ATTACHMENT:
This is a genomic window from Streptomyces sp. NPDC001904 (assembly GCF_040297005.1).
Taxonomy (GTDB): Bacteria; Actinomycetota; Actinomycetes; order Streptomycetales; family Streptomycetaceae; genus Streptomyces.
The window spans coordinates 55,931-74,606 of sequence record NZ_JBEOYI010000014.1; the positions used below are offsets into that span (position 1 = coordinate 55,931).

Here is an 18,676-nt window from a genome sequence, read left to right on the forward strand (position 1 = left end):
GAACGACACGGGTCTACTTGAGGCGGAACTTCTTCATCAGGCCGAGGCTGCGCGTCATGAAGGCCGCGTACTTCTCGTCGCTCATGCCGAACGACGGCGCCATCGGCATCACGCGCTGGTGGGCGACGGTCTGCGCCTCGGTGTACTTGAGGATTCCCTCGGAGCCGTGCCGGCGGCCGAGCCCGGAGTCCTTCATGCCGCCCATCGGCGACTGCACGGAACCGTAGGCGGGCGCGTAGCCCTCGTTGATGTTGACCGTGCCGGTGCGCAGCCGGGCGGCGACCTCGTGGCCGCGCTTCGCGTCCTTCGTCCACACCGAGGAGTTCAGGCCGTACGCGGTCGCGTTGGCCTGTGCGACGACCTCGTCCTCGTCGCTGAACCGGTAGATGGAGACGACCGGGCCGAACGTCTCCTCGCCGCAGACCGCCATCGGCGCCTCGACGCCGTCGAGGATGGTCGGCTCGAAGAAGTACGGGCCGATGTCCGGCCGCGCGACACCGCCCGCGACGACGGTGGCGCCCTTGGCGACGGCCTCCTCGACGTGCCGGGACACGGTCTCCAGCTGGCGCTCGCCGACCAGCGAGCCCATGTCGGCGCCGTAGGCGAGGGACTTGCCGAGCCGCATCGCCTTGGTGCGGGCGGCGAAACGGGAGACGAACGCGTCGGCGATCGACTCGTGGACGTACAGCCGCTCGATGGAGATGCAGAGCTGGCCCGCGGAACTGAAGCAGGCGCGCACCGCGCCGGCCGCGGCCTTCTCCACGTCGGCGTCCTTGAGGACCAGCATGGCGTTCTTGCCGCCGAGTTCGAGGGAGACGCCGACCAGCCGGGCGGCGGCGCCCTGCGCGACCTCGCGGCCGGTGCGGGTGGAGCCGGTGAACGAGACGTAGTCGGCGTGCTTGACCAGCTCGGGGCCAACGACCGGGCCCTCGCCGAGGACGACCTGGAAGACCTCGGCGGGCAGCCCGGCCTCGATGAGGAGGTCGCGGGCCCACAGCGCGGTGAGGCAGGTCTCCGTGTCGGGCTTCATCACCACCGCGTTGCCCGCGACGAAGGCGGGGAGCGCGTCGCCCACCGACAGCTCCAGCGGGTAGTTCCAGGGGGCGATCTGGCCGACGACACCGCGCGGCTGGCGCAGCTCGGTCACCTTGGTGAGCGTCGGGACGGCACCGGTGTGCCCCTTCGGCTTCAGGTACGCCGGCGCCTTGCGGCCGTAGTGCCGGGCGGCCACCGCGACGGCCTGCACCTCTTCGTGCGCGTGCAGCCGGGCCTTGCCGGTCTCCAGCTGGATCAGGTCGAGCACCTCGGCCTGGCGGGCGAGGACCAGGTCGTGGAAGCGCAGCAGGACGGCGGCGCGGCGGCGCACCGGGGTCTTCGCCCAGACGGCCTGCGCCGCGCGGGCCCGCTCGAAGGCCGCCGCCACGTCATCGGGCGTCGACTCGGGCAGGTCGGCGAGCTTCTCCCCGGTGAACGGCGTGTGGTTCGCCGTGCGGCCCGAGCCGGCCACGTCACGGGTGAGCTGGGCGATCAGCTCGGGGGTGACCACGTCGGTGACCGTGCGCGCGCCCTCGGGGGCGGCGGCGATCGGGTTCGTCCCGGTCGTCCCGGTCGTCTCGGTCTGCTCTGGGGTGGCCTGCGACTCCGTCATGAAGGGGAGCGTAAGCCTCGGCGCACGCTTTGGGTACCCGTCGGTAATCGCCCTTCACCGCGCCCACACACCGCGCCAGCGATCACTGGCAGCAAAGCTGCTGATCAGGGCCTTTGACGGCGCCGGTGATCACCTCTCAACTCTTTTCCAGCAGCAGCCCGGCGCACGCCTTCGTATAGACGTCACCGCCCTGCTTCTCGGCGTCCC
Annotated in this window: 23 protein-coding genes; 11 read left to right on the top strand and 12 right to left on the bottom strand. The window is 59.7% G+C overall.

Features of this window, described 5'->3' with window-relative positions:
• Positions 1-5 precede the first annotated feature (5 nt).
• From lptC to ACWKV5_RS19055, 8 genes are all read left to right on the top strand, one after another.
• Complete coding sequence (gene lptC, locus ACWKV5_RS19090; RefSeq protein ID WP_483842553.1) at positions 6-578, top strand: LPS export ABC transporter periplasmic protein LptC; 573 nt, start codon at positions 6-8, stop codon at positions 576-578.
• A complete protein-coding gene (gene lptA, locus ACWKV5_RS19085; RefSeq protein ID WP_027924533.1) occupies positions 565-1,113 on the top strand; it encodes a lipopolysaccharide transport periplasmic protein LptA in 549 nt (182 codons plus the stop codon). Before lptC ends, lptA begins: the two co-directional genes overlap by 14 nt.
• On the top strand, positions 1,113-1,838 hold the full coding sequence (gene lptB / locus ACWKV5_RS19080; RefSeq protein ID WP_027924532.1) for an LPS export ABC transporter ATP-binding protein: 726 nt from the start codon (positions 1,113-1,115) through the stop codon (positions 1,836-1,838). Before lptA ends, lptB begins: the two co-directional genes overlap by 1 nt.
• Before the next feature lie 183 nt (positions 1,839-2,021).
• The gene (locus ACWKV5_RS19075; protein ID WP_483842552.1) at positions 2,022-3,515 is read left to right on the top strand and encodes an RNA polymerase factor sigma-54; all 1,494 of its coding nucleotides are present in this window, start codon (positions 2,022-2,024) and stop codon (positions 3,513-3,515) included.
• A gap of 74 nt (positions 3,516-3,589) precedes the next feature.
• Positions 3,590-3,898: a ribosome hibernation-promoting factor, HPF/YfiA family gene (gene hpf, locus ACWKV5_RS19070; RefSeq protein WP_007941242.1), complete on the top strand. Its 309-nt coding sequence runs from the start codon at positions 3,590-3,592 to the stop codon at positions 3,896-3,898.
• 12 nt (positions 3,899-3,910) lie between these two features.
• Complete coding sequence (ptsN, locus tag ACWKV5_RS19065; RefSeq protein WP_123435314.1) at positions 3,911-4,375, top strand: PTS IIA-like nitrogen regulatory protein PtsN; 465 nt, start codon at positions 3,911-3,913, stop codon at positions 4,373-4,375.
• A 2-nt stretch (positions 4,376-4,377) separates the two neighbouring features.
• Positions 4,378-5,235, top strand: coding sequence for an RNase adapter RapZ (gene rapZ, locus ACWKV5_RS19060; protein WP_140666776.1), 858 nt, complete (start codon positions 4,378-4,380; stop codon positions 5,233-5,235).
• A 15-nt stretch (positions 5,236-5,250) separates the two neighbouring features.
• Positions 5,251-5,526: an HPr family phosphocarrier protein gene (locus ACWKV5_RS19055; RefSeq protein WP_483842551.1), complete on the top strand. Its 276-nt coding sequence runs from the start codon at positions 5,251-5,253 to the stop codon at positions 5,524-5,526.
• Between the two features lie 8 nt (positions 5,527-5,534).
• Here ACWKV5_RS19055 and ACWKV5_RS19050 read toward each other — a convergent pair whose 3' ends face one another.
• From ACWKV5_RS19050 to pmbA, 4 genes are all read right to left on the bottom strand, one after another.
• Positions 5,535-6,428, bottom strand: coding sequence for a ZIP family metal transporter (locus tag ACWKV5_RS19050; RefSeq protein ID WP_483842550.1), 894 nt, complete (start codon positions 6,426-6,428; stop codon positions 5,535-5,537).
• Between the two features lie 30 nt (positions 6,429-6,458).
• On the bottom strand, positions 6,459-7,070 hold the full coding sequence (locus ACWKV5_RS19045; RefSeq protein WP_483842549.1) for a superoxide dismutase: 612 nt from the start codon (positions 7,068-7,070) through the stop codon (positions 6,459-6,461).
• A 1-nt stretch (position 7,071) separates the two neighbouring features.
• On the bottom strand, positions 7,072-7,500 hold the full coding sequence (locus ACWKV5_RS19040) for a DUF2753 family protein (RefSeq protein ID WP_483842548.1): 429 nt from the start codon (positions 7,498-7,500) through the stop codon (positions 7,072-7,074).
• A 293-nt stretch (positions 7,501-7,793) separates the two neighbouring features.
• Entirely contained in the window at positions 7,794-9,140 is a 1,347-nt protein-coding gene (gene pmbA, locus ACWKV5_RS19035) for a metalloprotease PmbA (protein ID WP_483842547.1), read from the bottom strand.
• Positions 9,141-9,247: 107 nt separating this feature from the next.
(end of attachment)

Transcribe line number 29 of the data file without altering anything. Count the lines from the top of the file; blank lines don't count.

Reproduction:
• A 1-nt stretch (position 7,071) separates the two neighbouring features.